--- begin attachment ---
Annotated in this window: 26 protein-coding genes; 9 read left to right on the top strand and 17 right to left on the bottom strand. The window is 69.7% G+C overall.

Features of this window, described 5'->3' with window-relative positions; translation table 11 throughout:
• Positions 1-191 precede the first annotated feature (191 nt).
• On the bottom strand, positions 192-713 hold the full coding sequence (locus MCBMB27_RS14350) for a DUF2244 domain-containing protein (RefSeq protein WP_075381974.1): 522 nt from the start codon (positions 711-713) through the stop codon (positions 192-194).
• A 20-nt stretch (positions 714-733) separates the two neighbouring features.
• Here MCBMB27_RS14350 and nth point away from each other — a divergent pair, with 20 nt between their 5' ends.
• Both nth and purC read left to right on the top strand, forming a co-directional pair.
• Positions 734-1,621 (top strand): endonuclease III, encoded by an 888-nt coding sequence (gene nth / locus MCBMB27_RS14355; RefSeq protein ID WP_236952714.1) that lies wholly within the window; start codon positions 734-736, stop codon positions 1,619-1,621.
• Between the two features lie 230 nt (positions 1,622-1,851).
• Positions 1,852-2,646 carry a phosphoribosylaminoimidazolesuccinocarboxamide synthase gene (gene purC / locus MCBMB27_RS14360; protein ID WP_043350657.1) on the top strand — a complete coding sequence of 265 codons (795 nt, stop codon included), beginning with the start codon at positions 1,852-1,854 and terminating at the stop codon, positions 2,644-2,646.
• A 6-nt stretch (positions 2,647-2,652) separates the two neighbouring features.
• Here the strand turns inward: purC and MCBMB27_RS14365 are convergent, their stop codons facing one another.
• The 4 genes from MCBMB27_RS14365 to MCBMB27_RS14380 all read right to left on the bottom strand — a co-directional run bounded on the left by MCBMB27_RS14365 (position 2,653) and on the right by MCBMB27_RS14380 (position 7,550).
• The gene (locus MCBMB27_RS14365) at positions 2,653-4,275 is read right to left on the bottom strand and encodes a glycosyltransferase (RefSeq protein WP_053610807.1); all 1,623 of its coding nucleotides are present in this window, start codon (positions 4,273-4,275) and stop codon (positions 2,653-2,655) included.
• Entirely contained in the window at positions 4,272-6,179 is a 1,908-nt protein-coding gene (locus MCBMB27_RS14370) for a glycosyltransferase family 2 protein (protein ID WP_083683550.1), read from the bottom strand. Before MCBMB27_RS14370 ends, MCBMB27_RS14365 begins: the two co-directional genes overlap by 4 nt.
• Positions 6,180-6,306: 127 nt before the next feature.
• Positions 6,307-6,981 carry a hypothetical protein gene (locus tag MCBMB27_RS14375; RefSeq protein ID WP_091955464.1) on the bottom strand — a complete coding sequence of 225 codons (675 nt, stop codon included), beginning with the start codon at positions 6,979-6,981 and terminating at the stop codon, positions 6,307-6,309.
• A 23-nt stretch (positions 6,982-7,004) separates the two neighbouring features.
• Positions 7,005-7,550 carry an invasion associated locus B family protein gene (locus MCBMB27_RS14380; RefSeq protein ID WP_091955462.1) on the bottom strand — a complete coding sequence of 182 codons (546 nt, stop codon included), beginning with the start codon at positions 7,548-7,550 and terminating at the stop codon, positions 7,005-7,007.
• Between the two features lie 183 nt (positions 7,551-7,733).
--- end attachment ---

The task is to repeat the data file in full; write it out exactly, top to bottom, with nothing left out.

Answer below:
Annotated in this window: 26 protein-coding genes; 9 read left to right on the top strand and 17 right to left on the bottom strand. The window is 69.7% G+C overall.

Features of this window, described 5'->3' with window-relative positions; translation table 11 throughout:
• Positions 1-191 precede the first annotated feature (191 nt).
• On the bottom strand, positions 192-713 hold the full coding sequence (locus MCBMB27_RS14350) for a DUF2244 domain-containing protein (RefSeq protein WP_075381974.1): 522 nt from the start codon (positions 711-713) through the stop codon (positions 192-194).
• A 20-nt stretch (positions 714-733) separates the two neighbouring features.
• Here MCBMB27_RS14350 and nth point away from each other — a divergent pair, with 20 nt between their 5' ends.
• Both nth and purC read left to right on the top strand, forming a co-directional pair.
• Positions 734-1,621 (top strand): endonuclease III, encoded by an 888-nt coding sequence (gene nth / locus MCBMB27_RS14355; RefSeq protein ID WP_236952714.1) that lies wholly within the window; start codon positions 734-736, stop codon positions 1,619-1,621.
• Between the two features lie 230 nt (positions 1,622-1,851).
• Positions 1,852-2,646 carry a phosphoribosylaminoimidazolesuccinocarboxamide synthase gene (gene purC / locus MCBMB27_RS14360; protein ID WP_043350657.1) on the top strand — a complete coding sequence of 265 codons (795 nt, stop codon included), beginning with the start codon at positions 1,852-1,854 and terminating at the stop codon, positions 2,644-2,646.
• A 6-nt stretch (positions 2,647-2,652) separates the two neighbouring features.
• Here the strand turns inward: purC and MCBMB27_RS14365 are convergent, their stop codons facing one another.
• The 4 genes from MCBMB27_RS14365 to MCBMB27_RS14380 all read right to left on the bottom strand — a co-directional run bounded on the left by MCBMB27_RS14365 (position 2,653) and on the right by MCBMB27_RS14380 (position 7,550).
• The gene (locus MCBMB27_RS14365) at positions 2,653-4,275 is read right to left on the bottom strand and encodes a glycosyltransferase (RefSeq protein WP_053610807.1); all 1,623 of its coding nucleotides are present in this window, start codon (positions 4,273-4,275) and stop codon (positions 2,653-2,655) included.
• Entirely contained in the window at positions 4,272-6,179 is a 1,908-nt protein-coding gene (locus MCBMB27_RS14370) for a glycosyltransferase family 2 protein (protein ID WP_083683550.1), read from the bottom strand. Before MCBMB27_RS14370 ends, MCBMB27_RS14365 begins: the two co-directional genes overlap by 4 nt.
• Positions 6,180-6,306: 127 nt before the next feature.
• Positions 6,307-6,981 carry a hypothetical protein gene (locus tag MCBMB27_RS14375; RefSeq protein ID WP_091955464.1) on the bottom strand — a complete coding sequence of 225 codons (675 nt, stop codon included), beginning with the start codon at positions 6,979-6,981 and terminating at the stop codon, positions 6,307-6,309.
• A 23-nt stretch (positions 6,982-7,004) separates the two neighbouring features.
• Positions 7,005-7,550 carry an invasion associated locus B family protein gene (locus MCBMB27_RS14380; RefSeq protein ID WP_091955462.1) on the bottom strand — a complete coding sequence of 182 codons (546 nt, stop codon included), beginning with the start codon at positions 7,548-7,550 and terminating at the stop codon, positions 7,005-7,007.
• Between the two features lie 183 nt (positions 7,551-7,733).